On a recent trip to Sydney we were lucky enough to catch the Anish Kapoor show on at the Museum of Contemporary Art. This is the last week it will be on so be quick to catch it if you haven’t already as it is closing the 1 April.
If the pictures show a lot of kids…well… there were stacks of kids there – families with young children who love the arts and just happen to have kids. This is a good thing (referring to the recent grumbles and kerfuffles about children in galleries/cafes etc.) and as much as it was a little raucous, the kids interacted with the artworks like only kids can, exploring and finding new ways to look at an artwork which was an inspiring thing to see. And these works are interactive. Kapoor likes to play with visual perceptions and spaces and so the show is like a fun park of mirrors which means that sometimes the quieter works (like the roped off 1000 Names or Untitled get a bit overlooked. Aside from the novelty value of seeing yourself upside-down/100kg heavier/1 metre taller in the wavy mirrors, the work that had the most depth for me was Memory, the 24-ton corten steel sculpture which took up the space of one of the MCA rooms. From the outside it is obviously immense, but it is when you move back through the gallery and go down a side passage, and realise that the black depthless space in the hole in the wall is the inside of the work, you are privy to a secret inside mysterious space that echoes and has a life of its own – rather like being inside a whale; and then remembering the exterior of it experienced 100 metres back within the gallery space, it had a resonance that was over and above all the other works which he was exploring in works My Body Your Body 1993 and Oracle 2002. As much as the kids had fun with the mirrors, Memory for me was the culmination of the previous works in one. Here are some pics of the show:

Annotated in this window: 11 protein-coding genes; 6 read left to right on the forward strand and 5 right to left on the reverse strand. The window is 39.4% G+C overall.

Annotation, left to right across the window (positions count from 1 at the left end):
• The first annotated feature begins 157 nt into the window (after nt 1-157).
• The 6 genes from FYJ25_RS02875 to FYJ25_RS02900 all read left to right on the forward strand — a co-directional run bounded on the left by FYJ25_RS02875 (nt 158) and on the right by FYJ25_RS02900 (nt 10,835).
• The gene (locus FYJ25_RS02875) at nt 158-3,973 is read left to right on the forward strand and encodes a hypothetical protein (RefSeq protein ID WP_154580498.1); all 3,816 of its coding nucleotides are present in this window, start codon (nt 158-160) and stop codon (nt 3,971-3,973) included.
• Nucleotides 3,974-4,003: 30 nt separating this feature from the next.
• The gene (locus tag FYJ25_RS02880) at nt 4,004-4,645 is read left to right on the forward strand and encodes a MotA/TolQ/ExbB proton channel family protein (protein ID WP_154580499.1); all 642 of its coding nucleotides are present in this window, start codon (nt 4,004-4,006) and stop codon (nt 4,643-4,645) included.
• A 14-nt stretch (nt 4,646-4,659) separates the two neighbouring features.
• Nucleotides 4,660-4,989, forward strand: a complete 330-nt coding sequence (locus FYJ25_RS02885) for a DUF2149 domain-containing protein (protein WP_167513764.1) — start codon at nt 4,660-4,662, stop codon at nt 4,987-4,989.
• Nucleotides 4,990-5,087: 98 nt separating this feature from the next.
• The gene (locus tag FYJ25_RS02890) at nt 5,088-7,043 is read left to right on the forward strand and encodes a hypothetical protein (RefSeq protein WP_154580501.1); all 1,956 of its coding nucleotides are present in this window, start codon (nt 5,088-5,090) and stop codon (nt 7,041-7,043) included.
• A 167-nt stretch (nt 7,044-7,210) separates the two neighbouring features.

And of course I had to add in a pic of Sydney from our trip up to the top of Centrepoint because I Just Can.